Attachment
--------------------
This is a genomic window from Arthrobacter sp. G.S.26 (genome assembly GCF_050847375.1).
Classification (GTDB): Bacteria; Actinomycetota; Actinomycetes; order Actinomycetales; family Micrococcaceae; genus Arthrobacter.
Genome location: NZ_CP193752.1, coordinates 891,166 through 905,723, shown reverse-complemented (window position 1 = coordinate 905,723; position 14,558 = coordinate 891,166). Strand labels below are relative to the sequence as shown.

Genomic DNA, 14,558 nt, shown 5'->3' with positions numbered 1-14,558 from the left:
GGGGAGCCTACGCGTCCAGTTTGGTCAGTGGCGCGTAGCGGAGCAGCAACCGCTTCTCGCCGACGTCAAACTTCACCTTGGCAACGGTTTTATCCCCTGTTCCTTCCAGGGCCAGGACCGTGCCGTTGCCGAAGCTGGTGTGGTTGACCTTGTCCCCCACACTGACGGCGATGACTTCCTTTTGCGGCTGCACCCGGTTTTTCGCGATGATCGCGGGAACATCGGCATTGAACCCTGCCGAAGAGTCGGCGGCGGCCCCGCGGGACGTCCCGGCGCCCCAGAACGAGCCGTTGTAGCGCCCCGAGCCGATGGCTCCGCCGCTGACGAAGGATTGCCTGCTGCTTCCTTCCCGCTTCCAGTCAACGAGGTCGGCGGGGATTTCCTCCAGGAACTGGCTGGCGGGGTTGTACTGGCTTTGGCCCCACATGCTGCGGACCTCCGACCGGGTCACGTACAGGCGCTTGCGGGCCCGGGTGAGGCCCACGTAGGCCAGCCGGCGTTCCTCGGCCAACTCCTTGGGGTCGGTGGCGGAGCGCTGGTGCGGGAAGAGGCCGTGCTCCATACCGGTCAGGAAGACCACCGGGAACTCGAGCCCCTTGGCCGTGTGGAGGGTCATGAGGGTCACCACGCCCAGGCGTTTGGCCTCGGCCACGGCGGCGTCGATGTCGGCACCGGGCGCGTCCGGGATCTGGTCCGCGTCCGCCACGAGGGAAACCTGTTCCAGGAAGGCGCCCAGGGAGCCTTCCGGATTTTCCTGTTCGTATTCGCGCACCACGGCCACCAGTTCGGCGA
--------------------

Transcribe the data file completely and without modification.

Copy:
This is a genomic window from Arthrobacter sp. G.S.26 (genome assembly GCF_050847375.1).
Classification (GTDB): Bacteria; Actinomycetota; Actinomycetes; order Actinomycetales; family Micrococcaceae; genus Arthrobacter.
Genome location: NZ_CP193752.1, coordinates 891,166 through 905,723, shown reverse-complemented (window position 1 = coordinate 905,723; position 14,558 = coordinate 891,166). Strand labels below are relative to the sequence as shown.

Genomic DNA, 14,558 nt, shown 5'->3' with positions numbered 1-14,558 from the left:
GGGGAGCCTACGCGTCCAGTTTGGTCAGTGGCGCGTAGCGGAGCAGCAACCGCTTCTCGCCGACGTCAAACTTCACCTTGGCAACGGTTTTATCCCCTGTTCCTTCCAGGGCCAGGACCGTGCCGTTGCCGAAGCTGGTGTGGTTGACCTTGTCCCCCACACTGACGGCGATGACTTCCTTTTGCGGCTGCACCCGGTTTTTCGCGATGATCGCGGGAACATCGGCATTGAACCCTGCCGAAGAGTCGGCGGCGGCCCCGCGGGACGTCCCGGCGCCCCAGAACGAGCCGTTGTAGCGCCCCGAGCCGATGGCTCCGCCGCTGACGAAGGATTGCCTGCTGCTTCCTTCCCGCTTCCAGTCAACGAGGTCGGCGGGGATTTCCTCCAGGAACTGGCTGGCGGGGTTGTACTGGCTTTGGCCCCACATGCTGCGGACCTCCGACCGGGTCACGTACAGGCGCTTGCGGGCCCGGGTGAGGCCCACGTAGGCCAGCCGGCGTTCCTCGGCCAACTCCTTGGGGTCGGTGGCGGAGCGCTGGTGCGGGAAGAGGCCGTGCTCCATACCGGTCAGGAAGACCACCGGGAACTCGAGCCCCTTGGCCGTGTGGAGGGTCATGAGGGTCACCACGCCCAGGCGTTTGGCCTCGGCCACGGCGGCGTCGATGTCGGCACCGGGCGCGTCCGGGATCTGGTCCGCGTCCGCCACGAGGGAAACCTGTTCCAGGAAGGCGCCCAGGGAGCCTTCCGGATTTTCCTGTTCGTATTCGCGCACCACGGCCACCAGTTCGGCGA